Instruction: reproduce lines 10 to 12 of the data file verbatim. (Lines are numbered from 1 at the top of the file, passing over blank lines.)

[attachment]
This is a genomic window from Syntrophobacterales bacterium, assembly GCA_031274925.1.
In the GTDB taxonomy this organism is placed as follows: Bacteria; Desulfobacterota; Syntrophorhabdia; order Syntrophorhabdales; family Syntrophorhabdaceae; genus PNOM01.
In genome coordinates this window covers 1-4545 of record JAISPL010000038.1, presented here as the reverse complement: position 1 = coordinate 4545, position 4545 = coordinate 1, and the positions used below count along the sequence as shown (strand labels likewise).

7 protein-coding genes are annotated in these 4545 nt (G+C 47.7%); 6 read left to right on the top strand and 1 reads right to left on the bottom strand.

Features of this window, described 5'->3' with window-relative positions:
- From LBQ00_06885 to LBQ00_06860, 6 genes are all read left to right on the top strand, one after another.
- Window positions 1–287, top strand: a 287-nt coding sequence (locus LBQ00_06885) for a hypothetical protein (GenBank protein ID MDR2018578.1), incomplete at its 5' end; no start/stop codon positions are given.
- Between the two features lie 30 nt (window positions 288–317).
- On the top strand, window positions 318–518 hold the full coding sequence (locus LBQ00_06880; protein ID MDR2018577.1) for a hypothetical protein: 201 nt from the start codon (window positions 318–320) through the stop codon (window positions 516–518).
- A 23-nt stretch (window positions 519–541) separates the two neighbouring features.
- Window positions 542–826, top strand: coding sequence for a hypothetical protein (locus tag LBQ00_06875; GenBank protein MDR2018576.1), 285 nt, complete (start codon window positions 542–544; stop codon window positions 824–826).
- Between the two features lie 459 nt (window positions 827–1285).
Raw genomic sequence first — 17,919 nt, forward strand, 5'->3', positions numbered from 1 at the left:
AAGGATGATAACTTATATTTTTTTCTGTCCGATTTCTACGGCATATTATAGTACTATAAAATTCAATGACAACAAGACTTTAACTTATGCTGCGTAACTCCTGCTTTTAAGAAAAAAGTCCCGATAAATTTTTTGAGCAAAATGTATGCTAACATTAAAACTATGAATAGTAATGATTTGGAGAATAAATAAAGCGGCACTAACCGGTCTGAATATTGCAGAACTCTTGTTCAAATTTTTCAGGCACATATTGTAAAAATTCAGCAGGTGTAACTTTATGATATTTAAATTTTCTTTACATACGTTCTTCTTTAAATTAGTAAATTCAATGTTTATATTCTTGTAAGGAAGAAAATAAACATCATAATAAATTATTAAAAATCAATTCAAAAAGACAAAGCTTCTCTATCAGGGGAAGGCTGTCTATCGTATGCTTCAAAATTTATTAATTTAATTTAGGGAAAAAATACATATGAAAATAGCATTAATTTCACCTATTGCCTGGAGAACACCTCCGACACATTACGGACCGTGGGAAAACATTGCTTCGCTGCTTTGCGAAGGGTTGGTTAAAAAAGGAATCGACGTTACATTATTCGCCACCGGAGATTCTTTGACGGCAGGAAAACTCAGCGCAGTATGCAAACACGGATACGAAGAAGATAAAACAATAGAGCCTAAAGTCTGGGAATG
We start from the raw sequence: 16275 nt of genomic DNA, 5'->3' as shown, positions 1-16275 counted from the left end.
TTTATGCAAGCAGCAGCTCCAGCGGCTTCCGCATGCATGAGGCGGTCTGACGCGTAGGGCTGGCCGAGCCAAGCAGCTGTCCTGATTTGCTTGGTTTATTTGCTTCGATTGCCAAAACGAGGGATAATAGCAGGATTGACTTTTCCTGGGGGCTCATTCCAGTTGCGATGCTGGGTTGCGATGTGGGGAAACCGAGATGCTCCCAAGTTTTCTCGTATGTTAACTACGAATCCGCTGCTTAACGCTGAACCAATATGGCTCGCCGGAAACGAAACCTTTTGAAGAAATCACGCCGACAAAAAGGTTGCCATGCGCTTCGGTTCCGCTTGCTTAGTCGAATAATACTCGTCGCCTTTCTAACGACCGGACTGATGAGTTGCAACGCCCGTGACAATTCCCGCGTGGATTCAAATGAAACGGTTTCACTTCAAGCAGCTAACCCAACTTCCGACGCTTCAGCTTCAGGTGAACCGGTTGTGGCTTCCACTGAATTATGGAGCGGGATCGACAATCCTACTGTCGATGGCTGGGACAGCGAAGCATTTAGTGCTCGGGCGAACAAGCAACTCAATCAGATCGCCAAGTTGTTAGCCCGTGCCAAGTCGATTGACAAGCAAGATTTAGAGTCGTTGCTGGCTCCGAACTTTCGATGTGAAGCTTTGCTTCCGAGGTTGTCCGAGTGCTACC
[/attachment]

- A 23-nt stretch (window positions 519–541) separates the two neighbouring features.
- Window positions 542–826, top strand: coding sequence for a hypothetical protein (locus tag LBQ00_06875; GenBank protein MDR2018576.1), 285 nt, complete (start codon window positions 542–544; stop codon window positions 824–826).
- Between the two features lie 459 nt (window positions 827–1285).